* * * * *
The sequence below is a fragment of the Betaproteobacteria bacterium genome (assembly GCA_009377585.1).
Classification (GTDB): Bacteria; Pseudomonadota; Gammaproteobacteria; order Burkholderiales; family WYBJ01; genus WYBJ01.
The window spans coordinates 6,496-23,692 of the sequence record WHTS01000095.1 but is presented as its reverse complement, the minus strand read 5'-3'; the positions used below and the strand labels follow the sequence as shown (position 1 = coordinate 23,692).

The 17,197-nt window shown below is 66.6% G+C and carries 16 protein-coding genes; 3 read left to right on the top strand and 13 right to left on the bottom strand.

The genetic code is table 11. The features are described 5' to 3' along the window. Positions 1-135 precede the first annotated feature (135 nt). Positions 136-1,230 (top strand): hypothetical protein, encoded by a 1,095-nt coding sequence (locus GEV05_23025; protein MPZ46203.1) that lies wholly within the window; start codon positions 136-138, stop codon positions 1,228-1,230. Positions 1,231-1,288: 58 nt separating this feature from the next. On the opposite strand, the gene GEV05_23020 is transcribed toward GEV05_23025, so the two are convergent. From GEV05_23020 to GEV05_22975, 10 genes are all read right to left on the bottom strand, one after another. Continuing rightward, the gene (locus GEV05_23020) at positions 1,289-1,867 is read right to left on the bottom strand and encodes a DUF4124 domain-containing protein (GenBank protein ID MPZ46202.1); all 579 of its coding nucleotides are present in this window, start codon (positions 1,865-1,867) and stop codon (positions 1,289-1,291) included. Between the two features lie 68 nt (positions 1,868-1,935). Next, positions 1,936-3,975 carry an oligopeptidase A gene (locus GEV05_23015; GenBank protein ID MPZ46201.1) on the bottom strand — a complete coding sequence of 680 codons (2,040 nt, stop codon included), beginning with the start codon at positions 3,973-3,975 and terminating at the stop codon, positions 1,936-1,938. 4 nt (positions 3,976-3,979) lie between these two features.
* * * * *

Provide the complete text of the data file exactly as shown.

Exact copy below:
The sequence below is a fragment of the Betaproteobacteria bacterium genome (assembly GCA_009377585.1).
Classification (GTDB): Bacteria; Pseudomonadota; Gammaproteobacteria; order Burkholderiales; family WYBJ01; genus WYBJ01.
The window spans coordinates 6,496-23,692 of the sequence record WHTS01000095.1 but is presented as its reverse complement, the minus strand read 5'-3'; the positions used below and the strand labels follow the sequence as shown (position 1 = coordinate 23,692).

The 17,197-nt window shown below is 66.6% G+C and carries 16 protein-coding genes; 3 read left to right on the top strand and 13 right to left on the bottom strand.

The genetic code is table 11. The features are described 5' to 3' along the window. Positions 1-135 precede the first annotated feature (135 nt). Positions 136-1,230 (top strand): hypothetical protein, encoded by a 1,095-nt coding sequence (locus GEV05_23025; protein MPZ46203.1) that lies wholly within the window; start codon positions 136-138, stop codon positions 1,228-1,230. Positions 1,231-1,288: 58 nt separating this feature from the next. On the opposite strand, the gene GEV05_23020 is transcribed toward GEV05_23025, so the two are convergent. From GEV05_23020 to GEV05_22975, 10 genes are all read right to left on the bottom strand, one after another. Continuing rightward, the gene (locus GEV05_23020) at positions 1,289-1,867 is read right to left on the bottom strand and encodes a DUF4124 domain-containing protein (GenBank protein ID MPZ46202.1); all 579 of its coding nucleotides are present in this window, start codon (positions 1,865-1,867) and stop codon (positions 1,289-1,291) included. Between the two features lie 68 nt (positions 1,868-1,935). Next, positions 1,936-3,975 carry an oligopeptidase A gene (locus GEV05_23015; GenBank protein ID MPZ46201.1) on the bottom strand — a complete coding sequence of 680 codons (2,040 nt, stop codon included), beginning with the start codon at positions 3,973-3,975 and terminating at the stop codon, positions 1,936-1,938. 4 nt (positions 3,976-3,979) lie between these two features.